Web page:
Will Your Executor Thank You?
By Barbara Eilertsen
Most people assume that the job of executor is an easy one. Only when they hire an attorney do they realize the extent of the responsibilities. website testing . Attorneys stress the importance of choosing the right person because the job of executor can be overwhelming. However, what you do in advance can make the job much easier.
One of the most daunting tasks for the executor is locating all of the necessary records to establish the value of the estate. The most common assets found in an estate are: Social Security and other government benefits, pensions, annuity, insurance benefits, real estate, motor vehicles, bank accounts, retirement accounts, stocks, bonds, etc., While liabilities on the other hand, consist of credit cards, car loans, utilities, mortgages, outstanding health care costs and other debts.
Conducting a thorough search for this vital information can take days even months if the deceased left behind jumbled records or missing documents. Additionally technology has added computers, cell phones and online accounts to the search. There are still the traditional approaches of examining checkbooks, searching the residence, inspecting the safe deposit box and waiting for the mail as a means to inventory the necessary assets and liabilities.
Fortunately, there are steps you can take to smooth the way for your executor. Topping the list is recognizing that not everyone will be able to understand your system of managing documents. What works for you might not be apparent to your executor. Furthermore, with e-statements and online banking, digital documents are quickly replacing physical papers. Because we are the creators of our own systems, we lose perspective regarding what may be necessary so that an outsider can locate our information. Many of our filing systems become cluttered with unnecessary information which only adds to the confusion.
In my recent survey of 500 individuals, 75 percent of whom were over the age of 50, a bare majority gave themselves a score of 8 or higher on a 10-point scale when asked how organized they feel their important documents are. But when asked if they had communicated where their documents are, 15 percent had not communicated to anyone where this information is kept. As for online banking, a shocking 72 percent responded yes, but only a little more than one-half had passwords available. The most common places to keep information was a filing cabinet, home safe or safe deposit box. However, half the respondents had neither a home safe nor safe deposit box.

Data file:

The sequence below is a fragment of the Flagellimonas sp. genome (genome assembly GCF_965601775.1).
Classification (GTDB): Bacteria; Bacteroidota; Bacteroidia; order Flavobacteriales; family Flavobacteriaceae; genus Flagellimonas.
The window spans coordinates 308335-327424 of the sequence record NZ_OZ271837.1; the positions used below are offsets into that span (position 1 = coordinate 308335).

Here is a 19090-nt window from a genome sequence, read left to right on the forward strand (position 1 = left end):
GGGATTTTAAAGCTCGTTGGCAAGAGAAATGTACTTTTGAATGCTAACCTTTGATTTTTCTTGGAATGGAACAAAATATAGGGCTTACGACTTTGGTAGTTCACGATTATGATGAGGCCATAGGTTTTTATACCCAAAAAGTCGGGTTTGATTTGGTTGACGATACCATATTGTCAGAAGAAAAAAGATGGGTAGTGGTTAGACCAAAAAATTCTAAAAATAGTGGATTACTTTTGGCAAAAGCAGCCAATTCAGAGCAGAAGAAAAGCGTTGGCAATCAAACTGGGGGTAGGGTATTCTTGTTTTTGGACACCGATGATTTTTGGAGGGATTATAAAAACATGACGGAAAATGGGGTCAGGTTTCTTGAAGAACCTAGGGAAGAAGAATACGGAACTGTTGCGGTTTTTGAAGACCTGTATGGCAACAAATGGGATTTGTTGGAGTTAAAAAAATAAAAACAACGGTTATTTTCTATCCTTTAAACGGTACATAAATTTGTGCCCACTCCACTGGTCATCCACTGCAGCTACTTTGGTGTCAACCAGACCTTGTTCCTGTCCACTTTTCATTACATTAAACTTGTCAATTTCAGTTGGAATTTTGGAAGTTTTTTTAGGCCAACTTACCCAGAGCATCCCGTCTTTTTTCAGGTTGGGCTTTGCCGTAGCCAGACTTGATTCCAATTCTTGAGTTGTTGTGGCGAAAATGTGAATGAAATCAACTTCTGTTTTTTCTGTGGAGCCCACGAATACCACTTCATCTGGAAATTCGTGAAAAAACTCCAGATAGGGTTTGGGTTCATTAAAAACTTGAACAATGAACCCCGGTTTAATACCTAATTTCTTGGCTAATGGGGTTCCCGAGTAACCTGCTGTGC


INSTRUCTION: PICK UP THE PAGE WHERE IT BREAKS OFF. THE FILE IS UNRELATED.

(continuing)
These statistics reinforce the belief that many feel it will be easy for the appointed executor to find just what they need. This is rarely the case.
Creating a “guidance system” for your executor is key to the process of preparation. Like a roadmap, a clear inventory list can help guide your executor through your estate. There are different techniques, but an easy one is to simply write down the various accounts that make up your assets and liabilities as well as your essential documents. List their location and who if anyone is responsible for helping with your estate, then store it in a home safe. A second technique is to download an inventory list from the Internet using the key words, “estate planning checklist.” This is very helpful if you feel you may need assistance.
Another option is to check with your estate planning attorney, financial adviser or banker to see if they offer any services or suggestions. Many times they can provide a website, software or service that not only will help make a roadmap, but give you a full-blown GPS system.
We all know that communication is the crucial to the success of any plan. If you have spent the time to collect and identify all of your information, it will be much easier for you to communicate with your executor. Remember, you don’t have to reveal the secrets of your will, you simply have to have to an open dialogue to ensure they can carry out your wishes and locate all the necessary documents. Expecting your executor to step into your shoes without a clear direction can result in hours of searching and lost time for your loved ones.
Barbara is the founder of Annapolis-based Document Roadmap, which specializes in organizing and creating roadmaps and executor packages. She can be reached at firstname.lastname@example.org